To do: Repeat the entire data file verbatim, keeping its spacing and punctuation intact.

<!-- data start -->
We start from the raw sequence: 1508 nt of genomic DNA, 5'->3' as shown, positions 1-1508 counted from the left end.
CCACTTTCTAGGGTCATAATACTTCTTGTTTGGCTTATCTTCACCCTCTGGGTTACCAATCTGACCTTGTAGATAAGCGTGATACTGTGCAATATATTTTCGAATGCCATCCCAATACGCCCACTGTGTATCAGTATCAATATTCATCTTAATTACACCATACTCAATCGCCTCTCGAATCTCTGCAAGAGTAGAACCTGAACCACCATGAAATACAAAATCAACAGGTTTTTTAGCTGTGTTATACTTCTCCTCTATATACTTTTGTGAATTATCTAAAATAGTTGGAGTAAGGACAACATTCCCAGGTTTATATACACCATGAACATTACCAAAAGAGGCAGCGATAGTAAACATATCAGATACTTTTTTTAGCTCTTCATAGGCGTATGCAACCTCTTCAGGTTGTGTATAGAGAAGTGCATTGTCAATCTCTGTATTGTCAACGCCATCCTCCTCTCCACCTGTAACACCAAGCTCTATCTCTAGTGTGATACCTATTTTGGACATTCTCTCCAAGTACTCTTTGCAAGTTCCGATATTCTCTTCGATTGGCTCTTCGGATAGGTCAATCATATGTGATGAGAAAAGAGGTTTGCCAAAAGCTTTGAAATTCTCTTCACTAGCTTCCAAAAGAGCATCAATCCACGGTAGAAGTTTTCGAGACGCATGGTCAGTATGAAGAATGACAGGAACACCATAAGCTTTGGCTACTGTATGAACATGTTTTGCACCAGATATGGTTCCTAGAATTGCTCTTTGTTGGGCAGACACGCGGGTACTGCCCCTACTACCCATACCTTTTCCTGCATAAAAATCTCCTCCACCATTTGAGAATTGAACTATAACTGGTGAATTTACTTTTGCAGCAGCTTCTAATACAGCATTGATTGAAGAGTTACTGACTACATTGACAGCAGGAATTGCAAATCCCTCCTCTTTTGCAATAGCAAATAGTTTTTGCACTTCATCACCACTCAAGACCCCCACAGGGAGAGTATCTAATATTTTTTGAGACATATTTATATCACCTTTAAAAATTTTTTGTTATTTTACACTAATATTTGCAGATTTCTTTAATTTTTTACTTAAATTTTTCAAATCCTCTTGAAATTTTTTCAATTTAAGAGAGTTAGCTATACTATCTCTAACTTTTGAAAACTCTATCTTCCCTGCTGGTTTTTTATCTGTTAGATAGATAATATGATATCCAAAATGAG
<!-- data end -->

We start from the raw sequence: 1508 nt of genomic DNA, 5'->3' as shown, positions 1-1508 counted from the left end.
CCACTTTCTAGGGTCATAATACTTCTTGTTTGGCTTATCTTCACCCTCTGGGTTACCAATCTGACCTTGTAGATAAGCGTGATACTGTGCAATATATTTTCGAATGCCATCCCAATACGCCCACTGTGTATCAGTATCAATATTCATCTTAATTACACCATACTCAATCGCCTCTCGAATCTCTGCAAGAGTAGAACCTGAACCACCATGAAATACAAAATCAACAGGTTTTTTAGCTGTGTTATACTTCTCCTCTATATACTTTTGTGAATTATCTAAAATAGTTGGAGTAAGGACAACATTCCCAGGTTTATATACACCATGAACATTACCAAAAGAGGCAGCGATAGTAAACATATCAGATACTTTTTTTAGCTCTTCATAGGCGTATGCAACCTCTTCAGGTTGTGTATAGAGAAGTGCATTGTCAATCTCTGTATTGTCAACGCCATCCTCCTCTCCACCTGTAACACCAAGCTCTATCTCTAGTGTGATACCTATTTTGGACATTCTCTCCAAGTACTCTTTGCAAGTTCCGATATTCTCTTCGATTGGCTCTTCGGATAGGTCAATCATATGTGATGAGAAAAGAGGTTTGCCAAAAGCTTTGAAATTCTCTTCACTAGCTTCCAAAAGAGCATCAATCCACGGTAGAAGTTTTCGAGACGCATGGTCAGTATGAAGAATGACAGGAACACCATAAGCTTTGGCTACTGTATGAACATGTTTTGCACCAGATATGGTTCCTAGAATTGCTCTTTGTTGGGCAGACACGCGGGTACTGCCCCTACTACCCATACCTTTTCCTGCATAAAAATCTCCTCCACCATTTGAGAATTGAACTATAACTGGTGAATTTACTTTTGCAGCAGCTTCTAATACAGCATTGATTGAAGAGTTACTGACTACATTGACAGCAGGAATTGCAAATCCCTCCTCTTTTGCAATAGCAAATAGTTTTTGCACTTCATCACCACTCAAGACCCCCACAGGGAGAGTATCTAATATTTTTTGAGACATATTTATATCACCTTTAAAAATTTTTTGTTATTTTACACTAATATTTGCAGATTTCTTTAATTTTTTACTTAAATTTTTCAAATCCTCTTGAAATTTTTTCAATTTAAGAGAGTTAGCTATACTATCTCTAACTTTTGAAAACTCTATCTTCCCTGCTGGTTTTTTATCTGTTAGATAGATAATATGATATCCAAAATGAG